Second, rotate the pantry.

To ensure the nutritive value of the food you have preserved, use products within a year of being canned. A quick way to track this is by making labels with tape and a marker or blank stickers; this is a simple approach you can take to enjoy home-canned products at their best quality. Keep inventory of what products were used, liked and disliked. Use this information to plan for next season's canning escapades.

An example of hand-labeled products with date and product-type. (Photo: Missy Gable)

Pro tip: Store jars with rings removed to allow for easier detection of seal failure. When removing the ring, wash, rinse, and dry to combat mold growth and corrosion.

Jars are cleaned, dried and rings removed prior to storage. (Photo: UC Master Food Preserver Program)

Finally, avoid spoilage.

Prevention is key because once spoilage has contaminated a product, it cannot be salvaged. Using the proper amount of headspace when canning allows for a good seal in a low oxygen environment. If too much headspace is left, there may be excess oxygen that was not driven from the jar during processing. If the headspace is too little, the product may siphon out of the jar, get deposited on the rim, and prevent a clean seal.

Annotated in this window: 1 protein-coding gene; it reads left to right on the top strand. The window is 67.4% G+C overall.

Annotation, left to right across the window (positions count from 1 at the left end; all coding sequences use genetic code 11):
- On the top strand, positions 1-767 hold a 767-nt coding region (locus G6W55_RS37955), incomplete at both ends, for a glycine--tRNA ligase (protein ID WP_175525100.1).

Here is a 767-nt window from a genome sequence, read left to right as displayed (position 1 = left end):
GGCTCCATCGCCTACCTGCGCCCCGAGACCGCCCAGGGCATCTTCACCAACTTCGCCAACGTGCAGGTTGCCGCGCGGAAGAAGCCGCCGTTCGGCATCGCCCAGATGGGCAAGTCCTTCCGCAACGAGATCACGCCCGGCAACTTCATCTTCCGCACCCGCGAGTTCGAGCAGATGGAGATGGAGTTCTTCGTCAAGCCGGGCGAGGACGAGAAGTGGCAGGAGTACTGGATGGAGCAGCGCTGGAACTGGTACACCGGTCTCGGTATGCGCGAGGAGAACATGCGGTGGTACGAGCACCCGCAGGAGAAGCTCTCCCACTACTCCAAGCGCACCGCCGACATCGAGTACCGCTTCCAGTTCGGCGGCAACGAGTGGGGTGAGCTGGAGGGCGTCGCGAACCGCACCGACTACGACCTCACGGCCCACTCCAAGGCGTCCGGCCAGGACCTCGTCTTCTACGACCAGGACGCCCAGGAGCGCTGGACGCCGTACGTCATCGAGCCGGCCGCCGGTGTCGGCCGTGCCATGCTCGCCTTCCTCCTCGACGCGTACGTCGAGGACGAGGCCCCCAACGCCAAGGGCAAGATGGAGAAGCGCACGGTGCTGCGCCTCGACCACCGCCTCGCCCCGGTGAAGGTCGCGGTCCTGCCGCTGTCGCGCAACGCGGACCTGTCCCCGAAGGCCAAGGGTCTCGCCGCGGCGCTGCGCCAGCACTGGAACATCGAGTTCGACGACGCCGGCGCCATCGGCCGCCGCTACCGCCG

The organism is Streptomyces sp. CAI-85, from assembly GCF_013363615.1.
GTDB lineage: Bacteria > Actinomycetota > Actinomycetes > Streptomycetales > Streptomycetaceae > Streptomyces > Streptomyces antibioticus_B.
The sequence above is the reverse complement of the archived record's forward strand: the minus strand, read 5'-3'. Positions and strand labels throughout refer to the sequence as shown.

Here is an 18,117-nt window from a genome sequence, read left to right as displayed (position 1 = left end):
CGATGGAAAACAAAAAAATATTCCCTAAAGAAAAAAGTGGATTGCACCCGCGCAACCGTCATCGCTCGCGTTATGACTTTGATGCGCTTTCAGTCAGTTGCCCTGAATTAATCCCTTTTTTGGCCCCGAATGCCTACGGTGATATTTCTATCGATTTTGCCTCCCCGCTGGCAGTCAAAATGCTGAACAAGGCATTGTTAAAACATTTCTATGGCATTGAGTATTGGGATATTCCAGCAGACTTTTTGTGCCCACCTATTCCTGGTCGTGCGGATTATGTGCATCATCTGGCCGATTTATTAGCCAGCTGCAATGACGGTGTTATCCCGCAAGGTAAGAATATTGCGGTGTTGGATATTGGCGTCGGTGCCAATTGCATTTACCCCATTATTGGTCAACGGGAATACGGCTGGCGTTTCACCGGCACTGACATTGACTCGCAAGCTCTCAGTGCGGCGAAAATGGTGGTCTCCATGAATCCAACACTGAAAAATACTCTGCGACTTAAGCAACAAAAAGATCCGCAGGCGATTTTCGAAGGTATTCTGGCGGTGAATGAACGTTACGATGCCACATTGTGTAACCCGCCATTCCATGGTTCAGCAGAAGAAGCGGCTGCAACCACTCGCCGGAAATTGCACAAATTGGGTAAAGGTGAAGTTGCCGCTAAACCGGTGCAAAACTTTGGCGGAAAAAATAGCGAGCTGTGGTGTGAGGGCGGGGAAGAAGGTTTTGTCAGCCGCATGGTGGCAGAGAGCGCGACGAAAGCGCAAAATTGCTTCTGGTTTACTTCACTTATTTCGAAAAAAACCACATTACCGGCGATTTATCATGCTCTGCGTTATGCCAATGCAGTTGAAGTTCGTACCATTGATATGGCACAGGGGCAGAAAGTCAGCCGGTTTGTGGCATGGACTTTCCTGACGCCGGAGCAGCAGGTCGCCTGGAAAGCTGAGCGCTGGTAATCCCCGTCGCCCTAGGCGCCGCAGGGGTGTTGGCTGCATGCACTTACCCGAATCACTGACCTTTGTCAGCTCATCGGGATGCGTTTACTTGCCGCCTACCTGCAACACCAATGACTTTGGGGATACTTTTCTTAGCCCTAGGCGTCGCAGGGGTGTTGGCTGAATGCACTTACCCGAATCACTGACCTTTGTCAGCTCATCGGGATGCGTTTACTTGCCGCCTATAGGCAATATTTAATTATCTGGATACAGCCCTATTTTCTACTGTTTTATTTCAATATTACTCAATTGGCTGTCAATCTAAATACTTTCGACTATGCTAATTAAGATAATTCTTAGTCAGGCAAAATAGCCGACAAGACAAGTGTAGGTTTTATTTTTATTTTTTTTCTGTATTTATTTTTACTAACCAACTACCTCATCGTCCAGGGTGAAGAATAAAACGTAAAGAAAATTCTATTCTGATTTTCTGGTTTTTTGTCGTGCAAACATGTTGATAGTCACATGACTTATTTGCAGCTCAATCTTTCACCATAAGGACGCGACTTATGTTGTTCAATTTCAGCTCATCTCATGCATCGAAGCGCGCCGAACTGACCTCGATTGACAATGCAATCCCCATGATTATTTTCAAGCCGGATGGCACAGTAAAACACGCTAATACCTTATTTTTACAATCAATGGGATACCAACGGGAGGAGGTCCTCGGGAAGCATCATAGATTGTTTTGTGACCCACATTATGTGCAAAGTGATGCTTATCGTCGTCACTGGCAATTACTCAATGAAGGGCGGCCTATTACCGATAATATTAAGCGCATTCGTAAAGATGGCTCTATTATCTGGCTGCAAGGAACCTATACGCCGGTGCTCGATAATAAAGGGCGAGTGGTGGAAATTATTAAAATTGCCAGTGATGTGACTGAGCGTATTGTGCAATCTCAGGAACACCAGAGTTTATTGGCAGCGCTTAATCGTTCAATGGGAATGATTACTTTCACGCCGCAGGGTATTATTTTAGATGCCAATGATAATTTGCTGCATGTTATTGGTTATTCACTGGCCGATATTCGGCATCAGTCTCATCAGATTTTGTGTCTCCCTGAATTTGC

Given a few key elements, mold can develop. Discard canned products with any sign of mold. (Photo: UC Master Food Preserver Program)
If there is mold growth in your jar, don't eat any of the contents. It might be tempting to scrape away the mold and eat the rest. However, mold growth in foods can actually alter the pH of the product. Interestingly, a jar that contained high acid products could become a low-acid food due to mold growth and be at risk for botulism. Some mycotoxins (toxins produced by molds) can cause illness or are carcinogenic. When in doubt, throw it out.

While molds can come in many different colors, not every type of discoloration found in a home-canned food is indicative of spoilage organisms. Sometimes, the undersides of the metal lid discolors. No need to panic if the product was properly processed and sealed. According to the University of Georgia, So Easy to Preserve, “natural compounds in some foods, particularly acids, corrode metal and make a dark deposit on the underside of jar lids.”

If you'd like to learn more about ways to enjoy home-canned goods and avoid spoilage, the UC Master Food Preserver Program has volunteers that are a wealth of information. Find a program near you to attend public classes on home food preservation or go through a training program.

Posted on Tuesday, January 30, 2018 at 2:53 PM
  • Author: Katelyn Ogburn
Focus Area Tags: Food

Building blocks of health